Moderator: Joey Scoleri, Live Nation Canada
Jarred Arfa, Independent Artist Group
Michael Brill, D. LIVE
Ken Fermaglich, UTA
Brad Wavra, Live Nation
Sarah Zawalski, 313 Presents
“Communication is key” may sound like a broken record but, for venues working with and competing for dozens of concert dates per year, communication can always be better.
“Especially in the beginning and when dates are coming through, (communication) is extremely important on the building side,” Sarah Zawalski, senior director of entertainment booking at 313 Presents, which books and operates six major venues in the Detroit area, including Little Caesars Arena, Comerica Park and Pine Knob Amphitheater.
She said when sending avails she tries to provide additional information and let promoters know what may impact the success of an event – apart from just the day of the week. “In addition, it seems to be starting now that so many more shows are needing load-in days, and that sometimes gets communicated, sometimes it doesn’t. If we don’t know we need one, that’s a real challenge.”
On the artist side, a tour loading into a different environment each night means it’s up to the promoter to make sure the experience is up to the expectations of the artist and fan. Collaboration between venues, a relatively new phenomenon in the concert business, has made that more possible and benefits both sides.
“We are almost a third tenant in every building we go to, so at the end of the day, we bring a lot of content to buildings,” said Live Nation’s Brad Wavra, promoter for major tours including the Jonas Brothers, P1NK and many others. “We’ve matured a little bit as a business. I mean, you guys are connected now. You’ve got alliances, you get to share information. It didn’t happen before, it was every man for himself. I’m seeing the new generation come up through building management, and they’ve learned how to become promoters with us. The good ones have. They understand what we need. And so there’s this true collaboration with a lot of you guys. I go to a lot of my shows, so I look for you to be my partner.”
Communicating with fans is just as important, and venues can become part of the message when announcing a tour or creating buzz. With their own marketing departments and a proactive approach, venues are able to become directly involved rather than just a name on the routing.
“With global tours and national tours, buildings are key parts of the launch of a tour,” said Ken Fermaglich, UTA agent and partner who represents Guns N’ Roses, Paramore and others. “When I started doing this years ago, I don’t think we really understood the power of what a building locally could do on a national level. I mean by usage of social media predominantly, but a lot of times tours now are using the building and assets of the building.”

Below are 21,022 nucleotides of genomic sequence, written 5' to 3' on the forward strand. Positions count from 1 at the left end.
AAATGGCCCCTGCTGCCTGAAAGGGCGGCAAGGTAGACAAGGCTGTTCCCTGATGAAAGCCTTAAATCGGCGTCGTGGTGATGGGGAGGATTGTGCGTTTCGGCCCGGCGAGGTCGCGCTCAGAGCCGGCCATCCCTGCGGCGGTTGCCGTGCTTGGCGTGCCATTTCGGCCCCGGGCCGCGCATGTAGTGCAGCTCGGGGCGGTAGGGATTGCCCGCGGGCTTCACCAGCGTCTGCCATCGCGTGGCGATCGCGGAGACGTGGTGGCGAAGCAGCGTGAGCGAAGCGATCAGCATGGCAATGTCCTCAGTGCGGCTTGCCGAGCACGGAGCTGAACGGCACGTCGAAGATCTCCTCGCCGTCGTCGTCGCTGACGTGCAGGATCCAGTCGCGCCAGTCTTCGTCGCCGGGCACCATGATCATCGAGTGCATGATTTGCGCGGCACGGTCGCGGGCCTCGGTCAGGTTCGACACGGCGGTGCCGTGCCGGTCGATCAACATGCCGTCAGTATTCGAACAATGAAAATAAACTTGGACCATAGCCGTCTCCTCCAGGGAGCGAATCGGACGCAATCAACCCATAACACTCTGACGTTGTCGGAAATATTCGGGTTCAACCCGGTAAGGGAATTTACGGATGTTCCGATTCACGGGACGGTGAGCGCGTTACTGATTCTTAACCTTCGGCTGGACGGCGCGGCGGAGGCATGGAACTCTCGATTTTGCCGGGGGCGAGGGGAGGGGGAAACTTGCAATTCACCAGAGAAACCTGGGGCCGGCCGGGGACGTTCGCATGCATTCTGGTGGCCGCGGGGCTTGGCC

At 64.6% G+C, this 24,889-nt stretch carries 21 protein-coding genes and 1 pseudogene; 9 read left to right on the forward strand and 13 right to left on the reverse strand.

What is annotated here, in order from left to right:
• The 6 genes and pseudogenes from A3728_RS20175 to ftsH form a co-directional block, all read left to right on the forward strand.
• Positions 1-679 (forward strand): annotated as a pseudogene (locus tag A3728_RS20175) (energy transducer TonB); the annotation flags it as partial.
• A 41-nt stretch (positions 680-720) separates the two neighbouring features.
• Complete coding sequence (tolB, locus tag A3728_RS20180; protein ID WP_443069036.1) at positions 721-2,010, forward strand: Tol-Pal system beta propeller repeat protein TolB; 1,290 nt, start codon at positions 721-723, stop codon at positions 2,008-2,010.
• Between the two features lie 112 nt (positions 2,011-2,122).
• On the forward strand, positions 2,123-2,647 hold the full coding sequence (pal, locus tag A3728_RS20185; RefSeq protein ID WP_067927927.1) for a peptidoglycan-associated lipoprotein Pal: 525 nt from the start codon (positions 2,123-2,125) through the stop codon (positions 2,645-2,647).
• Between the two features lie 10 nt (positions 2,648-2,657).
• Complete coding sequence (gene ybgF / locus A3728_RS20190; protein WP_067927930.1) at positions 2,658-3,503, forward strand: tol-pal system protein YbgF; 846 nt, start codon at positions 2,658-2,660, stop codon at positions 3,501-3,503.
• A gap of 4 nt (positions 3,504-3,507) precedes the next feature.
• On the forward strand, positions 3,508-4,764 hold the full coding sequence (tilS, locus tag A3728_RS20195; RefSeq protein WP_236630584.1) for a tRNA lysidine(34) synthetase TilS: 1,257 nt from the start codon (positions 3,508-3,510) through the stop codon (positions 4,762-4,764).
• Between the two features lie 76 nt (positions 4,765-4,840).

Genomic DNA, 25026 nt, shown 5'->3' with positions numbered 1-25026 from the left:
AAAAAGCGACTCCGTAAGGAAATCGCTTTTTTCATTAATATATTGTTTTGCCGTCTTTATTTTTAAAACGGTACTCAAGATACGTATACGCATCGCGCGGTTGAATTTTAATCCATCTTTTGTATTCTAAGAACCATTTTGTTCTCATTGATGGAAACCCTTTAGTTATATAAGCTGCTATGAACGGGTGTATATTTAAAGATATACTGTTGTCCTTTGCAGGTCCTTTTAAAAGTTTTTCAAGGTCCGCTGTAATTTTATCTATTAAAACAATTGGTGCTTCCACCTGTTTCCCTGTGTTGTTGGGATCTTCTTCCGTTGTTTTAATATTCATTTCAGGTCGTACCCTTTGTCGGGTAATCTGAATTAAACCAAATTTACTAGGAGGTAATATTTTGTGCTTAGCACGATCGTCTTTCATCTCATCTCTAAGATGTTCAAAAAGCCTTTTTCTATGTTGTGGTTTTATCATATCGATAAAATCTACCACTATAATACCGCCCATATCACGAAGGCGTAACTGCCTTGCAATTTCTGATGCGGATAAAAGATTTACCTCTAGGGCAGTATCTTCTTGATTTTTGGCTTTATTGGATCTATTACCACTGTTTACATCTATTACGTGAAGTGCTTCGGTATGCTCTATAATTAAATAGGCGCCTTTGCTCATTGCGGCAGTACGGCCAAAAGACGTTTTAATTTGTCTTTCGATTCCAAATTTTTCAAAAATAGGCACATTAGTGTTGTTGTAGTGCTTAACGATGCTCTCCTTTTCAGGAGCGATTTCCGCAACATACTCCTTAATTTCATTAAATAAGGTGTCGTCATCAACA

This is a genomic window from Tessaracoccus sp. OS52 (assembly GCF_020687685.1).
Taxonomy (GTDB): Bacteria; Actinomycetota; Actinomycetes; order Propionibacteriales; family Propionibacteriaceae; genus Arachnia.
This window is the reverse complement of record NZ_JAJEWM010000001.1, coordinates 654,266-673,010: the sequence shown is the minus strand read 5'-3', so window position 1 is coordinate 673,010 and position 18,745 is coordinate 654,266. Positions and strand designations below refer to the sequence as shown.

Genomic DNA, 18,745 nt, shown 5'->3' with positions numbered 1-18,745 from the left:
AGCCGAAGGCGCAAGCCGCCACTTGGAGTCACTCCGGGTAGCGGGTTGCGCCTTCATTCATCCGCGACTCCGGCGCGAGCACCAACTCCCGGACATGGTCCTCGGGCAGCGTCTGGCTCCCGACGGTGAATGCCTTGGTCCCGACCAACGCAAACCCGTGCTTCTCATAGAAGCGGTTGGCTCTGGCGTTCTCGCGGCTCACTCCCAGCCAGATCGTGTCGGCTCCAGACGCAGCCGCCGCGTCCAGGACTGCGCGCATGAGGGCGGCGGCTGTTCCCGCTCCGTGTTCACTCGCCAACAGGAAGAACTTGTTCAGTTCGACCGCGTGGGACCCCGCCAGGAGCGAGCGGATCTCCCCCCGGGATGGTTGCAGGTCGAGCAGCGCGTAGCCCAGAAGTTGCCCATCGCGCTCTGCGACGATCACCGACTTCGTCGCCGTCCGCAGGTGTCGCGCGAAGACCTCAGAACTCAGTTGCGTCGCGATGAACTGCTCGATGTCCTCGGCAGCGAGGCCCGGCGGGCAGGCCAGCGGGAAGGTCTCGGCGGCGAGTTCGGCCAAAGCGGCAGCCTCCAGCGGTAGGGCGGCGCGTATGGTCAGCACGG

With new buildings coming online at a rapid clip and with heightened artist amenities, eager staff and hospitality top of mind, Jarred Arfa of Independent Artist Group was quick to note that simply being newer doesn’t translate to ticket sales.
“When we’re looking at dates, we’re looking at what venue sells tickets, what’s the hot sports team in there?” said Arfa. “Do people like going there? I don’t think it’s just new/old.”
To that end, D.Live’s Michael Brill, which operates multiple venues in Dusseldorf, Germany, said direct input from promoters is valuable when investing in venues or trying to make a better experience for everyone involved.
“ All of these expectations are not difficult for us to solve,” said Brill. “I see a lack in communication in the entire process from being asked to hold a date through the end of the show. The more details, the more we reflect on what has to be good and what can be done better, the more we look into finding new ways to get more money out of the show, and then share under all parties.”
With venues so eager for content and being as accommodating as possible to artists, promoters and their touring parties, Zawalski says positive feedback would be appreciated when things go well, rather than only hearing when something could have been better.
However, excellence is expected, and required.
“When I walk around the building, we’re selling $200, $300 tickets down there, courtside. Maybe basketball doesn’t give a shit, but my fans don’t want to sit in dumb, stained cracked leather seats when they expect to have a $250 experience,” said Wavra. “Steam clean that row of seats so it looks like you know we’re coming. Paint those rails and get the chips out. That experience becomes part of the value of that ticket. You don’t make your house guest walk through the garage or past the garbage to get into your building. I understand that it is not always easy, but you can do better.”